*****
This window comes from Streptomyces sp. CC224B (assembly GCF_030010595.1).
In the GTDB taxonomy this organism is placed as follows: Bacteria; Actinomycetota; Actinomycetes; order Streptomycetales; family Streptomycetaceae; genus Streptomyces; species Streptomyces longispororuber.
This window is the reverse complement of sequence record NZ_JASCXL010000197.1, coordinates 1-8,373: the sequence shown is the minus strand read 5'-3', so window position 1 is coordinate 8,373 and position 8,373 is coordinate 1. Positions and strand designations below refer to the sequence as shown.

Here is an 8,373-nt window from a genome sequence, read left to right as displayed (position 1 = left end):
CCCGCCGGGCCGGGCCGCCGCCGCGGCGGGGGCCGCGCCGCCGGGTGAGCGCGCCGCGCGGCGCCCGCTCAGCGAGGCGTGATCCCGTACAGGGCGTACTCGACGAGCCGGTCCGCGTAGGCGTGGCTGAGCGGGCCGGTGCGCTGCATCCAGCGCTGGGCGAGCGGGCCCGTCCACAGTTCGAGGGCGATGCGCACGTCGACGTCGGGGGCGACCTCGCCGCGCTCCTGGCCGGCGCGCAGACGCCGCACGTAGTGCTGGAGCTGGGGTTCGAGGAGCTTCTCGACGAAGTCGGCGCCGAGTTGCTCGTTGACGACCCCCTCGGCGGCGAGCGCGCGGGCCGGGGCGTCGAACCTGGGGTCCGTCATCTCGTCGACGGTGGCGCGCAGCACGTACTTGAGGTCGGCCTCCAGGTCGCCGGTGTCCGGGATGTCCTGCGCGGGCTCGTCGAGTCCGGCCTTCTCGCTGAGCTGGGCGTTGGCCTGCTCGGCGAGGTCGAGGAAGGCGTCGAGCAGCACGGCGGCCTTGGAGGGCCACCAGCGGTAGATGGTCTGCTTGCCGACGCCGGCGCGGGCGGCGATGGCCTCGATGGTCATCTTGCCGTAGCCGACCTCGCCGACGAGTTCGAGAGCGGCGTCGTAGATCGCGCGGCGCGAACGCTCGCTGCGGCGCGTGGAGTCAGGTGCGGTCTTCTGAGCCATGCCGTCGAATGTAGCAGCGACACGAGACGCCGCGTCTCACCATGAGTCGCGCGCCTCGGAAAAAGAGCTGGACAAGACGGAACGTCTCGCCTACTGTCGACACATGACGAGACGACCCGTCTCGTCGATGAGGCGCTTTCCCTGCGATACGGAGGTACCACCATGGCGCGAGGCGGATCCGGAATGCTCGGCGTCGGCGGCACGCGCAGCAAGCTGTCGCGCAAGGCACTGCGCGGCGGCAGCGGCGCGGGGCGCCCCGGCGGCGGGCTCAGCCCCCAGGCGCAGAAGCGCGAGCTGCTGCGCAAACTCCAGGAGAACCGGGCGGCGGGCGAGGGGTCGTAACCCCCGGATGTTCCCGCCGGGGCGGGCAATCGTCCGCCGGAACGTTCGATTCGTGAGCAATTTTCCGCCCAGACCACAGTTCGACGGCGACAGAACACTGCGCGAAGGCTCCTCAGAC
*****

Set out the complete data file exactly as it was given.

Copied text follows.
This window comes from Streptomyces sp. CC224B (assembly GCF_030010595.1).
In the GTDB taxonomy this organism is placed as follows: Bacteria; Actinomycetota; Actinomycetes; order Streptomycetales; family Streptomycetaceae; genus Streptomyces; species Streptomyces longispororuber.
This window is the reverse complement of sequence record NZ_JASCXL010000197.1, coordinates 1-8,373: the sequence shown is the minus strand read 5'-3', so window position 1 is coordinate 8,373 and position 8,373 is coordinate 1. Positions and strand designations below refer to the sequence as shown.

Here is an 8,373-nt window from a genome sequence, read left to right as displayed (position 1 = left end):
CCCGCCGGGCCGGGCCGCCGCCGCGGCGGGGGCCGCGCCGCCGGGTGAGCGCGCCGCGCGGCGCCCGCTCAGCGAGGCGTGATCCCGTACAGGGCGTACTCGACGAGCCGGTCCGCGTAGGCGTGGCTGAGCGGGCCGGTGCGCTGCATCCAGCGCTGGGCGAGCGGGCCCGTCCACAGTTCGAGGGCGATGCGCACGTCGACGTCGGGGGCGACCTCGCCGCGCTCCTGGCCGGCGCGCAGACGCCGCACGTAGTGCTGGAGCTGGGGTTCGAGGAGCTTCTCGACGAAGTCGGCGCCGAGTTGCTCGTTGACGACCCCCTCGGCGGCGAGCGCGCGGGCCGGGGCGTCGAACCTGGGGTCCGTCATCTCGTCGACGGTGGCGCGCAGCACGTACTTGAGGTCGGCCTCCAGGTCGCCGGTGTCCGGGATGTCCTGCGCGGGCTCGTCGAGTCCGGCCTTCTCGCTGAGCTGGGCGTTGGCCTGCTCGGCGAGGTCGAGGAAGGCGTCGAGCAGCACGGCGGCCTTGGAGGGCCACCAGCGGTAGATGGTCTGCTTGCCGACGCCGGCGCGGGCGGCGATGGCCTCGATGGTCATCTTGCCGTAGCCGACCTCGCCGACGAGTTCGAGAGCGGCGTCGTAGATCGCGCGGCGCGAACGCTCGCTGCGGCGCGTGGAGTCAGGTGCGGTCTTCTGAGCCATGCCGTCGAATGTAGCAGCGACACGAGACGCCGCGTCTCACCATGAGTCGCGCGCCTCGGAAAAAGAGCTGGACAAGACGGAACGTCTCGCCTACTGTCGACACATGACGAGACGACCCGTCTCGTCGATGAGGCGCTTTCCCTGCGATACGGAGGTACCACCATGGCGCGAGGCGGATCCGGAATGCTCGGCGTCGGCGGCACGCGCAGCAAGCTGTCGCGCAAGGCACTGCGCGGCGGCAGCGGCGCGGGGCGCCCCGGCGGCGGGCTCAGCCCCCAGGCGCAGAAGCGCGAGCTGCTGCGCAAACTCCAGGAGAACCGGGCGGCGGGCGAGGGGTCGTAACCCCCGGATGTTCCCGCCGGGGCGGGCAATCGTCCGCCGGAACGTTCGATTCGTGAGCAATTTTCCGCCCAGACCACAGTTCGACGGCGACAGAACACTGCGCGAAGGCTCCTCAGAC